Hinkley Point C will be built by France’s EDF with £6bn of Chinese investment. It is effectively subsidised by the UK taxpayer under the terms of the guaranteed “strike price” that will be paid by consumers for the electricity generated.
This price is more than twice the current wholesale price of electricity, prompting the Energy Intensive Users Group to describe the subsidy as “astonishingly generous”.
Conservative MP Zac Goldsmith said the deal would produce “the most expensive energy in the history of energy generation”.
The Chinese state-backed firm that is investing in Hinkley, CGN, intends to take a majority stake in another reactor at Bradwell, in Essex. However, this has fuelled security concerns over Chinese involvement in UK strategic infrastructure.
“China has said it has ambitions to proceed with [Bradwell] but having China or a Chinese company running a nuclear reactor like that is always going to be difficult for national security concerns, so I’m not sure how you can bridge that gap,” said Alan Mendoza, executive director at The Henry Jackson Society.
The government is drawing up a range of measures to allay these concerns. Yesterday, secretary of state for business, energy and industrial strategy Greg Clark said that, after Hinkley, the government will take a special share in all future nuclear new build projects to ensure that significant stakes cannot be sold without its knowledge or consent.
There are also doubts over whether the reactors can be built in the allotted timeframe, and as to whether they can bridge the UK’s looming energy supply gap.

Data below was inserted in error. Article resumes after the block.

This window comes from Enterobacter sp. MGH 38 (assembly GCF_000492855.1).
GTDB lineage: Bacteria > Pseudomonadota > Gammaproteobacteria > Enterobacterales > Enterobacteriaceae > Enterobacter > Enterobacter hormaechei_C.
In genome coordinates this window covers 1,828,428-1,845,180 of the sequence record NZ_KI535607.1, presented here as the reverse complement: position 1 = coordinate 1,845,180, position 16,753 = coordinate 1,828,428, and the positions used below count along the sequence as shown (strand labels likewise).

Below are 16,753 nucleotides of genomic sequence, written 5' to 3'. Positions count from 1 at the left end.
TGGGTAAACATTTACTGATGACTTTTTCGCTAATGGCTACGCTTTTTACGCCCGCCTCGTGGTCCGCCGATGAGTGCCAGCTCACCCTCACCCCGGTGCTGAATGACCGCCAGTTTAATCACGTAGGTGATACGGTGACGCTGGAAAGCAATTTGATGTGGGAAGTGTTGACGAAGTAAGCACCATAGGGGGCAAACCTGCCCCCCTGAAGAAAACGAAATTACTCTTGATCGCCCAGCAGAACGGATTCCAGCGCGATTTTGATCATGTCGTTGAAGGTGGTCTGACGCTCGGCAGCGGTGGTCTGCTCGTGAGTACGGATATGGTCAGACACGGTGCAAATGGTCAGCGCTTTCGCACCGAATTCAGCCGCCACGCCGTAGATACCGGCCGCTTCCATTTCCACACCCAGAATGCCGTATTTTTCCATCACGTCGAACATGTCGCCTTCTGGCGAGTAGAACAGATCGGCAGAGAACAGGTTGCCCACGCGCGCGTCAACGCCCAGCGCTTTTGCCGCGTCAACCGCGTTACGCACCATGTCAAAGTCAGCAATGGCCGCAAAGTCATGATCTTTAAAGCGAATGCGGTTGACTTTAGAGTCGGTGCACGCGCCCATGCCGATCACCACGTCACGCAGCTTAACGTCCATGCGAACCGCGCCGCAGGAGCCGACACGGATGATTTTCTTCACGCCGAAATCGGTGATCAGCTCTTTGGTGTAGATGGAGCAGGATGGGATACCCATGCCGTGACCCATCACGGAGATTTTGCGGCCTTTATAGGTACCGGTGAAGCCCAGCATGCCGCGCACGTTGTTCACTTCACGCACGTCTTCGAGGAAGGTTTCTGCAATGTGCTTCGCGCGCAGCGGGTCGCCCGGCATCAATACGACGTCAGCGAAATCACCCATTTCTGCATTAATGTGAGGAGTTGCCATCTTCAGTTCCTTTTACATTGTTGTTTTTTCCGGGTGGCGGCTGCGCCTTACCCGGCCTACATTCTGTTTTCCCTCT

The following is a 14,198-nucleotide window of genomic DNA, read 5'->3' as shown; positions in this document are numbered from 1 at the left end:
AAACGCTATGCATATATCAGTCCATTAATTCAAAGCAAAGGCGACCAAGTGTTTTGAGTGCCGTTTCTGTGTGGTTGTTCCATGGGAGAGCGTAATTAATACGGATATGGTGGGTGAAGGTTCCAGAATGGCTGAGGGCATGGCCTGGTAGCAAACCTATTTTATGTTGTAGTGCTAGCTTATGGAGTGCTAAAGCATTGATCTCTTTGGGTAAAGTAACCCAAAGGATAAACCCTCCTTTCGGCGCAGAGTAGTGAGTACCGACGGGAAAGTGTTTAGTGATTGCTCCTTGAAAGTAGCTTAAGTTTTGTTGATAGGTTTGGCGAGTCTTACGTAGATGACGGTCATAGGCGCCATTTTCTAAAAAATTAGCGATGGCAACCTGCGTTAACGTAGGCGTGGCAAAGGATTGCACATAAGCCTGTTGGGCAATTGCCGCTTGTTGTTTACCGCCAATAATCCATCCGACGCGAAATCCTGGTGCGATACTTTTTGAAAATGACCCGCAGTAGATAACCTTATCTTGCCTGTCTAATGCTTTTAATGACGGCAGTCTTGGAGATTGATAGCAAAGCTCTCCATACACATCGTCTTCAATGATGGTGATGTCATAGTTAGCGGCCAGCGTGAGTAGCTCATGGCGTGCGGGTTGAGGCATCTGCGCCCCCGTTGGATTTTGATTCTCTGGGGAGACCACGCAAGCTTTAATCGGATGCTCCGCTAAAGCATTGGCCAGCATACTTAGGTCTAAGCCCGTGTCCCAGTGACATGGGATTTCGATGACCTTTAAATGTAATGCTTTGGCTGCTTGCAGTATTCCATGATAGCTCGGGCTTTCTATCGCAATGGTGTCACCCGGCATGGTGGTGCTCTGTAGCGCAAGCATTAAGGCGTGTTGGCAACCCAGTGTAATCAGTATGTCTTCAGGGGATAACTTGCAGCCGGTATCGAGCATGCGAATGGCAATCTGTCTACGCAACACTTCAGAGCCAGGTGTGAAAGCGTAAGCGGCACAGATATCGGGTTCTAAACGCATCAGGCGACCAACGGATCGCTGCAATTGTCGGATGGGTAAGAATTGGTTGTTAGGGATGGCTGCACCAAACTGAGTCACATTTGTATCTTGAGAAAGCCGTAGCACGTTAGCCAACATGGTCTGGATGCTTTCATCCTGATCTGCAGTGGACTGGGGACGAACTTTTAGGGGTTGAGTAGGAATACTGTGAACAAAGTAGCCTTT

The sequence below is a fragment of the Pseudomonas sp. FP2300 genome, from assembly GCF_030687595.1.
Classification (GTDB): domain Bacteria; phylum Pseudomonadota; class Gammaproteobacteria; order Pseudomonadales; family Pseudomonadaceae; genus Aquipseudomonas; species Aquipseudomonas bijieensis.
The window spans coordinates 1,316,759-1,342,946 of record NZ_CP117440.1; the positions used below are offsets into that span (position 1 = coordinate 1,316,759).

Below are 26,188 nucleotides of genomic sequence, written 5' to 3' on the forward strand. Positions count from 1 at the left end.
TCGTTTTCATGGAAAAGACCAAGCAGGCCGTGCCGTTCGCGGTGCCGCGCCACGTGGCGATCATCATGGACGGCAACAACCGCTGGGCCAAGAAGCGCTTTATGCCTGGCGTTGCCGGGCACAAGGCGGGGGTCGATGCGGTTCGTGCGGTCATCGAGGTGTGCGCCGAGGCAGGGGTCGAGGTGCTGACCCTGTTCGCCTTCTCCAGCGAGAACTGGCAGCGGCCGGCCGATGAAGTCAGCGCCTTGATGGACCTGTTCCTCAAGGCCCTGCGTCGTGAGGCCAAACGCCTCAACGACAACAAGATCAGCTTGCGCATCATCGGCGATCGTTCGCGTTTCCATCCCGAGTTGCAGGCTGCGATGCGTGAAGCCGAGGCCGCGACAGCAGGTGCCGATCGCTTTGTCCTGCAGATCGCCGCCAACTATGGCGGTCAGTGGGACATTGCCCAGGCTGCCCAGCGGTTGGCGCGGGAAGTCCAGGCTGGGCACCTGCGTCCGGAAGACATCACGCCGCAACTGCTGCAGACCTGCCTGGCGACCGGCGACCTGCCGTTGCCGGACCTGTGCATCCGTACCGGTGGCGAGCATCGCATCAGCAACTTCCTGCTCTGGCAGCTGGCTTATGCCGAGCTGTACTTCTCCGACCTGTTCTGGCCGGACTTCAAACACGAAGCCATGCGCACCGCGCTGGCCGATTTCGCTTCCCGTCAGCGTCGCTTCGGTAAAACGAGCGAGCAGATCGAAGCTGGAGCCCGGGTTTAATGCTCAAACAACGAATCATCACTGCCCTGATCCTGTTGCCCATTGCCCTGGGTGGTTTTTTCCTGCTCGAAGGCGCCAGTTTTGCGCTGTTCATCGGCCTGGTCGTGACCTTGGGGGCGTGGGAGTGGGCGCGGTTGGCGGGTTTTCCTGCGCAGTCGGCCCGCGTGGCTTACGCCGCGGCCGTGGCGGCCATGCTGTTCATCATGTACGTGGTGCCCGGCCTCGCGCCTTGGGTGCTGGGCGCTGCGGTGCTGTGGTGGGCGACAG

Read more: Is Hinkley Point a colossal White Elephant?
The new reactors are due for completion in 2023 but Whitman Howard utilities analyst Angelos Anastasiou believes a timescale of 2025 to 2030 is more realistic.
“Approval of Hinkley C is necessary but not sufficient to avoid a future supply crunch,” said Jeremy Nicholson, director of the Energy Intensive Users Group.
“We need action to ensure new gas fired power stations get built quickly during the 10 years or more that it will take before Hinkley Point is being built.”
However, the £18bn plan was welcomed by business groups as showing that the UK is open for business, particularly for foreign direct investment.
“Investors are hungry for further signs from the government that the UK is open for business. Pressing ahead with major infrastructure decisions would give a real boost to their confidence in the UK in the long-run,” said CBI deputy director-general Josh Hardie.
Institute of Directors (IoD) chair Lady Barbara Judge said: “As reliable low-carbon technology, the IoD believes nuclear has to be part of the energy mix. The government was right to review the Hinkley deal before giving it final sign-off, but the Prime Minister clearly feels that building the plant meets her strategic goals, creating skilled jobs and showing the UK is open to foreign investment.
“However, the cost to billpayers will be substantial. It will be necessary to maintain a focus on cost for future plants,” Judge added. She also said that despite the costs of the Hinkley project, the move signals a clear geo-political strategy being pursued in Whitehall.
She added: “Approving Hinkley shows that the government believes China is an important and strategic market for Britain.”
Michal Meidan, associate fellow for the Asia programme at Chatham House, warned the government may have inadvertently harmed ties with China after Prime Minister Theresa May failed to personally contact the ruling party following the decision to proceed with plants.
While May called French President Francois Hollande, her business and energy secretary Greg Clark contacted his opposite number in China.
“The UK underestimates the importance of protocol in dealing with China and that can complicate things. I don’t know how many leaders can pick up the phone and call Xi Jinping, but the Prime Minister sending a letter or maybe doing something a bit more formal would benefit those ties,” said Meidan.